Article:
Since we're on the topic of monetary systems I wanted to mention an article published in Bank Note Reporter by Bob Van Ryzin, available online at NumisMaster.com. It's about an 1885 proposal by Nicholas Veeder of Pittsburgh for a " Co-metallic" monetary system.
The U.S. Mint has experimented at times with some interesting blends of metals. For instance, in the late 1870s patterns were minted in "goloid"—a combination of gold, silver and copper it was argued would provide the solution to the then raging battle over the monetary standard.
Knowing this, I was intrigued by an 1885 proposal I ran into by Nicholas Veeder describing a new coin and paper money system he envisioned called "cometallism." In a lengthy paper, titled Cometallism: Gold and Silver Coinage, Uniting and Blending their Values in Paper Money, and for Establishing a Composite Single Standard Dollar of Account, written after the beginning of the Free Silver agitation and during the period of falling silver values, Veeder looked to address the problem of a lower value metal driving the higher value metal from circulation and the complaints associated with a depreciated currency.
[Veeder] called for the issuance of "coin certificates" (a $10 note is shown here), "which could be made payable in cometallic coin, or in separate gold and silver coins or bars, constituting an equal number of dollars of each metal..." "Such coin certificates," he added, "would be the most perfect money possible for use as general currency, as they would be issued only against a specific deposit always held in readiness for specific redemption, and would, therefore, in all probability be redeemed, even if, for some now unforeseen reason, the payment of specie for greenbacks and bank notes should be suspended."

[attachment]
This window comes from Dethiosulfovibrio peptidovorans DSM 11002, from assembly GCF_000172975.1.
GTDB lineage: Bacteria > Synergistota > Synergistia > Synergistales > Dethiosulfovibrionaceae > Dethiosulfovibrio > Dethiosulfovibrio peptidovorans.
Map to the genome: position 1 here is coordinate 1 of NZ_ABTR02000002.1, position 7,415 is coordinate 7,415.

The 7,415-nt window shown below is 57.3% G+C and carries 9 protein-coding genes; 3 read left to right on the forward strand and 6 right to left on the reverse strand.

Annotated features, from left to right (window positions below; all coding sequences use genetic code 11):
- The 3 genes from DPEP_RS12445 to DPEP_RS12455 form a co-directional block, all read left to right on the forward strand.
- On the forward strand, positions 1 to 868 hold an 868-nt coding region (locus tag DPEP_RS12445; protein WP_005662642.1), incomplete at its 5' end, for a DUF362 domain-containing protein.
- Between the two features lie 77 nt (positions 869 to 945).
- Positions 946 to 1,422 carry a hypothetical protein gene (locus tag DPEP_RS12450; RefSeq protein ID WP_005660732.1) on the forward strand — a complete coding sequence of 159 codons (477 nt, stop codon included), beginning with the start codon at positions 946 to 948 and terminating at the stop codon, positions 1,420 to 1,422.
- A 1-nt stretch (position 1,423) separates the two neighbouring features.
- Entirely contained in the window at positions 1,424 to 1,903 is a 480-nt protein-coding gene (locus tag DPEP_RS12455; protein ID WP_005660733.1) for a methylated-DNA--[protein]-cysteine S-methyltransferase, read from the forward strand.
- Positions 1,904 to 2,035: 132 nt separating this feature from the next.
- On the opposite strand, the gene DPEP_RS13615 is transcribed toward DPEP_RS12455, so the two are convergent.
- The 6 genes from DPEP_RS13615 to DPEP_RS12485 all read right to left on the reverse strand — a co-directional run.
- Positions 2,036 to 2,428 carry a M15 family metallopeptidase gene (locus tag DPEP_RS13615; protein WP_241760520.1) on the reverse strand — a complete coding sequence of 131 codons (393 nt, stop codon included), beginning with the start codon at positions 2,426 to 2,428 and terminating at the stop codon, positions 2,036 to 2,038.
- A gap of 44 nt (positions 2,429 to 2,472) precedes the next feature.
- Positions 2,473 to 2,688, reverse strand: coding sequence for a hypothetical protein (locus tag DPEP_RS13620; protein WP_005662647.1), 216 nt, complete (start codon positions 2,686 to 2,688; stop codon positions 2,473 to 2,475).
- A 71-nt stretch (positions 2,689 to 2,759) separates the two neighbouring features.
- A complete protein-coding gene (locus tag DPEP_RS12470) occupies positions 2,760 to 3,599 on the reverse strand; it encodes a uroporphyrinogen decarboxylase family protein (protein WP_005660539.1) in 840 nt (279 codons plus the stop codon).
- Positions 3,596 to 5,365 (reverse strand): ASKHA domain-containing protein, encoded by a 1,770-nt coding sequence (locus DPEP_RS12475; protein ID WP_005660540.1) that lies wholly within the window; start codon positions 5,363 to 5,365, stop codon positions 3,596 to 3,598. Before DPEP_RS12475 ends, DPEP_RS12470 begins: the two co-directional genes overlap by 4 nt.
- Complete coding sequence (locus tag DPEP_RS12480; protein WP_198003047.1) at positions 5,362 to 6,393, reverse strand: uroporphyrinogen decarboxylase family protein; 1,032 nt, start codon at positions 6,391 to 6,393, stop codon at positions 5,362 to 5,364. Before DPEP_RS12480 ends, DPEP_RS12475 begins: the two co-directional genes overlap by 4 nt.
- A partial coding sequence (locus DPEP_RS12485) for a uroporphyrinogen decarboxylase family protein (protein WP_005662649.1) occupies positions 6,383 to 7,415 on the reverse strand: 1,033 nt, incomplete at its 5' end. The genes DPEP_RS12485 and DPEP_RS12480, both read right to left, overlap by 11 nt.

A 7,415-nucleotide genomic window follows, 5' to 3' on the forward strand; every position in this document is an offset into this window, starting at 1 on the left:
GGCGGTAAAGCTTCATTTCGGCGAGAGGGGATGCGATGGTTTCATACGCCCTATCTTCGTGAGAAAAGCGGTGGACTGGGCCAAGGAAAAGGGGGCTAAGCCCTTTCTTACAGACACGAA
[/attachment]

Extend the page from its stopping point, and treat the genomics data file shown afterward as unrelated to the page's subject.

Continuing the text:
There's much more to Veeder's plan, 67 pages in all, including the definition of a new "Dollar of Account" (linked to his cometallic coin), and specifications for the coin certificates. His cometallic coin would be called a "dollar," a gold coin issued not in cometallic form would an "orum," a silver coin not in cometallic form an "argent" and a paper dollar a "greenback."
To read the complete NumisMaster article, see:
Certificates Part of 'Cometallic' Proposal
It was Van Ryzin's inclusion of an image of one of Veeder's $10 certificates that caught my eye. I was unaware that any had been actually issued. But a closer look revealed that the source of the image is the same as mine - it's taken from page 61 in Veeder's 1885 pamphlet. The pamphlet also has a great color plate with image of Veeder's proposed 25-cent, fifty-cent and one dollar co-metallic coins.
Wayne Homren, Editor
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